Last updated on May 18th, 2021 at 12:28 pm
Every year. Every year we go through this.
We near the end of the year, wondering where all the time went and lamenting all the things we failed to do over the months. We plan to close out the year with a bang and swear to make a better effort to hit our goals in the next year. Year after year we try, but invariably repeat ourselves time and time again. So while the year’s already seen a lot of awesome in my life, I’d told myself back in January that this would be the year I rocked Movember and NaNoWriMo, earning fame, riches and glory in the process!
It’d all started so well.
I’d thought, “Grow a moustache and raise money for charity—that’s not so hard; I grow facial hair all the time anyway. And write a 50,000-word novel? I write, like, every day. I can do this.”
I knew it wouldn’t be easy, but I had the drive, determination and direction to make it happen—I was convinced that if anyone could do it, someone who was so used to juggling multiple things all the time was the perfect person to do it!
It’s funny, the things we can convince ourselves of and yet be so utterly wrong.
Movember, or “Why Did I Grow This, Again?”
In the end, I was able to do some good, raising $175 toward preventing prostate cancer and supporting men’s mental health, and another $430 through the team I’d created for the initiative—the Central Agency Clustachios (a play on the name of the place where I work).
While a pleasant outcome, I can’t help but feel that I could’ve done more. Being honest, 70% of the money I raised came in the last two days of November, after I’d received enough pestering at work to rally some troops for one last go at getting donations. Between events, trips and a hefty workload, I lost sight of the goals I’d originally set and—as can often be the case in our lives—tried to make up for lost time.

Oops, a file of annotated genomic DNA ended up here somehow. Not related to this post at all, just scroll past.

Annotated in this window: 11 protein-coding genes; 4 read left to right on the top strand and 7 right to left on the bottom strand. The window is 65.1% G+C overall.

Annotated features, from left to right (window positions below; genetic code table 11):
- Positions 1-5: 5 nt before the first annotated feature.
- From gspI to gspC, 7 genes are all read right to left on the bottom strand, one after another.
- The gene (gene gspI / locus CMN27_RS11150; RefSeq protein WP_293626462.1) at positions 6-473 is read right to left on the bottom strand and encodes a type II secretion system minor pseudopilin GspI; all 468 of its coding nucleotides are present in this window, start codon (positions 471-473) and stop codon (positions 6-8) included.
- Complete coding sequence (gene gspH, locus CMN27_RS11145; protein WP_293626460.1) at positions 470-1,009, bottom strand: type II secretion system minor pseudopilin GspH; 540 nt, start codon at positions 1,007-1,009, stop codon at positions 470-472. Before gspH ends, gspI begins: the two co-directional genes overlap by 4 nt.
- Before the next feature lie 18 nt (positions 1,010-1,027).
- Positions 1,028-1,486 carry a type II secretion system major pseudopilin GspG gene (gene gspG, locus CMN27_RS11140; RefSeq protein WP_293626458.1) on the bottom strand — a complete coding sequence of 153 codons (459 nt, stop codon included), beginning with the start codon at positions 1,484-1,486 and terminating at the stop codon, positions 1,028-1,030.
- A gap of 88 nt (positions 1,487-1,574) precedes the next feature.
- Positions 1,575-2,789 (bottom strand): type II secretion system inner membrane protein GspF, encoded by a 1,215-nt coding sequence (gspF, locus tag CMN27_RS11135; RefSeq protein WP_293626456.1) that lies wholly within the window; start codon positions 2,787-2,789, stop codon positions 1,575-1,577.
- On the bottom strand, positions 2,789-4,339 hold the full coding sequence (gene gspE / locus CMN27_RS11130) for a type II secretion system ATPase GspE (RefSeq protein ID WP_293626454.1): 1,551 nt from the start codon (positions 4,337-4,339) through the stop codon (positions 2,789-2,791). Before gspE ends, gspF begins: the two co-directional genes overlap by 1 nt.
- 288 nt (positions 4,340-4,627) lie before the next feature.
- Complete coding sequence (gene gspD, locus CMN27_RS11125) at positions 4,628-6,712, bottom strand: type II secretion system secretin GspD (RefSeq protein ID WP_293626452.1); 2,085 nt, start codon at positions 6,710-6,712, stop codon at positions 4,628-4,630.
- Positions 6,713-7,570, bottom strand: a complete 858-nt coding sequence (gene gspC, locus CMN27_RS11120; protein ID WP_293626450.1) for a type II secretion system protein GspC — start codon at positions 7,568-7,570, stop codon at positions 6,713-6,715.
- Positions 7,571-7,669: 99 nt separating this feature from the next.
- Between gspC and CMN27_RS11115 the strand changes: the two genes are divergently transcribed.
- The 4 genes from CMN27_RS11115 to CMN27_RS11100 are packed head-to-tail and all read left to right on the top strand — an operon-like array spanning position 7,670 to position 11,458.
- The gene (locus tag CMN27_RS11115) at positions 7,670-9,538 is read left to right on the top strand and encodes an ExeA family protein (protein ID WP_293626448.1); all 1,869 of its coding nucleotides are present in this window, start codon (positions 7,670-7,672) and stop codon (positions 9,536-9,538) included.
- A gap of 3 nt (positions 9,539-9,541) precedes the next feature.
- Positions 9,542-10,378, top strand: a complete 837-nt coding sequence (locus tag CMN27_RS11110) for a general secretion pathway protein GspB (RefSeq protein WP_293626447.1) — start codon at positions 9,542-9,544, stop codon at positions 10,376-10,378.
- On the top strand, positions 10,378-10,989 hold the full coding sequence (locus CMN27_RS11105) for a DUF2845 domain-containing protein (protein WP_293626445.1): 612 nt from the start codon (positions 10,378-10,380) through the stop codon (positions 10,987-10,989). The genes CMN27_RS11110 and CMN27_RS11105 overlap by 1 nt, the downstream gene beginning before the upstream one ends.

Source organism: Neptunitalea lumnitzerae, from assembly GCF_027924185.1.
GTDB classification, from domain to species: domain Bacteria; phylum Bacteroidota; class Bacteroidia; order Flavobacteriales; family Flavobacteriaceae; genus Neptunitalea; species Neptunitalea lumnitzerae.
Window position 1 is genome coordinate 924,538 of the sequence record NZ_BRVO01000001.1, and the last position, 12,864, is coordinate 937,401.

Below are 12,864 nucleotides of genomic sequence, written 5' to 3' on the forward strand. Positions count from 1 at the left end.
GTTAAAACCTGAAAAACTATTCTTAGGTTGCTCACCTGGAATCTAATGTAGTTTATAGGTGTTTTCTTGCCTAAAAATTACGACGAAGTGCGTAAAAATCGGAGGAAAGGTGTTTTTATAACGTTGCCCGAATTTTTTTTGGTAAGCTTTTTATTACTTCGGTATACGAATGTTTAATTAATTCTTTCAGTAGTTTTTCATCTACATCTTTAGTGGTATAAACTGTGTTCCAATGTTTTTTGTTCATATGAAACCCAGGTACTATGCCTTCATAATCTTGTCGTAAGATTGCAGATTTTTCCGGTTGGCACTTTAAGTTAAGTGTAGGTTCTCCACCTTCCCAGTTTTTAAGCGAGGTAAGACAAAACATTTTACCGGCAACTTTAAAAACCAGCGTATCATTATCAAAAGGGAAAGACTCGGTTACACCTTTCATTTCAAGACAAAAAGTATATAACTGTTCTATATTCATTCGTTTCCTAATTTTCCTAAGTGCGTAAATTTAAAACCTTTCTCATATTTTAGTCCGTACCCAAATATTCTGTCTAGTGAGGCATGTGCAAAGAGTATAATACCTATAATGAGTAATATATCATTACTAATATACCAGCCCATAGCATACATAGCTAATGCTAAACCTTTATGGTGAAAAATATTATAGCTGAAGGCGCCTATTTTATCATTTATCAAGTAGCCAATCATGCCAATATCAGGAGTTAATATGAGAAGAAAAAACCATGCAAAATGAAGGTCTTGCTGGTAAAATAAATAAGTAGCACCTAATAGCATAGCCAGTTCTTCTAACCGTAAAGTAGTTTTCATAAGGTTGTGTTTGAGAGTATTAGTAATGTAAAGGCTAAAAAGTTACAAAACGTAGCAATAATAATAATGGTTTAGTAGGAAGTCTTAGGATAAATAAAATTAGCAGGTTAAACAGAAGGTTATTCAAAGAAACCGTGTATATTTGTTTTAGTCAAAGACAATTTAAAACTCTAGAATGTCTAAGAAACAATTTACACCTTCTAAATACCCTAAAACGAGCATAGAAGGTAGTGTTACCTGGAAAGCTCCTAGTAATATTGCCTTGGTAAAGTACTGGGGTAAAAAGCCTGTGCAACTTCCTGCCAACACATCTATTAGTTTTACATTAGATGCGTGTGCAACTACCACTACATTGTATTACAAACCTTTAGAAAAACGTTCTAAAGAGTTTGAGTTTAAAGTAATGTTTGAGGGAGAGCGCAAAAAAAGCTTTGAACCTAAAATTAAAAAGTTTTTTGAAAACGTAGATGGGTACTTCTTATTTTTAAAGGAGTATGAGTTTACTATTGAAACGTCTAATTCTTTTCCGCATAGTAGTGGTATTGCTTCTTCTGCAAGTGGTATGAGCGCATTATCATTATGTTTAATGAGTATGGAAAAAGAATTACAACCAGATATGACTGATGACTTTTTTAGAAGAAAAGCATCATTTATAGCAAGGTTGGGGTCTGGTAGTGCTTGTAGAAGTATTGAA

If I learned anything from Movember, it’s two things:
- It’s impossible for me to be everywhere. Life is full of opportunities and responsibilities, but I also need the energy to take them all on. Prioritization and being realistic are skills that will be necessary to be successful in my life; and
- No man is meant to grow facial hair for 30 days straight. You just get to a point where it’s itchy as hell and you wonder why you started doing it in the first place.
Better luck next year, right? Hopefully, I’ll be able to go the way of friends like Amanda Blake and help organize events for the cause!
Putting the “No” in NaNoWriMo
Even though I wrote a ton of words in November, none of it really looks like a novel.
NaNoWriMo is an ambitious little initiative, and these sorts of things need dedicated time to make them happen—even more so when creativity needs to come into the mix!
With being away half of the month and at events almost every other day, I thought I could still pull it off. But I forgot to account for work and the huge things they needed me to do this past month. I forgot to account for the fact that one can only work so hard before fatigue catches up with them. I forgot the fact that life goes on with or without the blog posts I put out!
So, my dear NaNoWriMo, unfortunately, you’re gone ’til next November, ’cause this one wasn’t your time to shine! In fact, NaNoWriMo, let’s play you out:
So what did I learn? I learned that November is not to be underestimated!
It may not be the flashiest month. Not nearly enough people look forward to celebrating the sacrifices that war veterans made to keep us free and keep us safe, so most people treat the month like a write-off and just buffer time before they get to Christmas. It’s not usually even wintery enough for the ski and snowboard types out there.
But, you’ve gotta learn to treat November with respect. It has more than enough to keep you busy if you’ll let it, and when you finally reach December and everything doesn’t look the way you expected, don’t say I didn’t try to warn you.
Because honestly, is there really anything else that one can learn from November?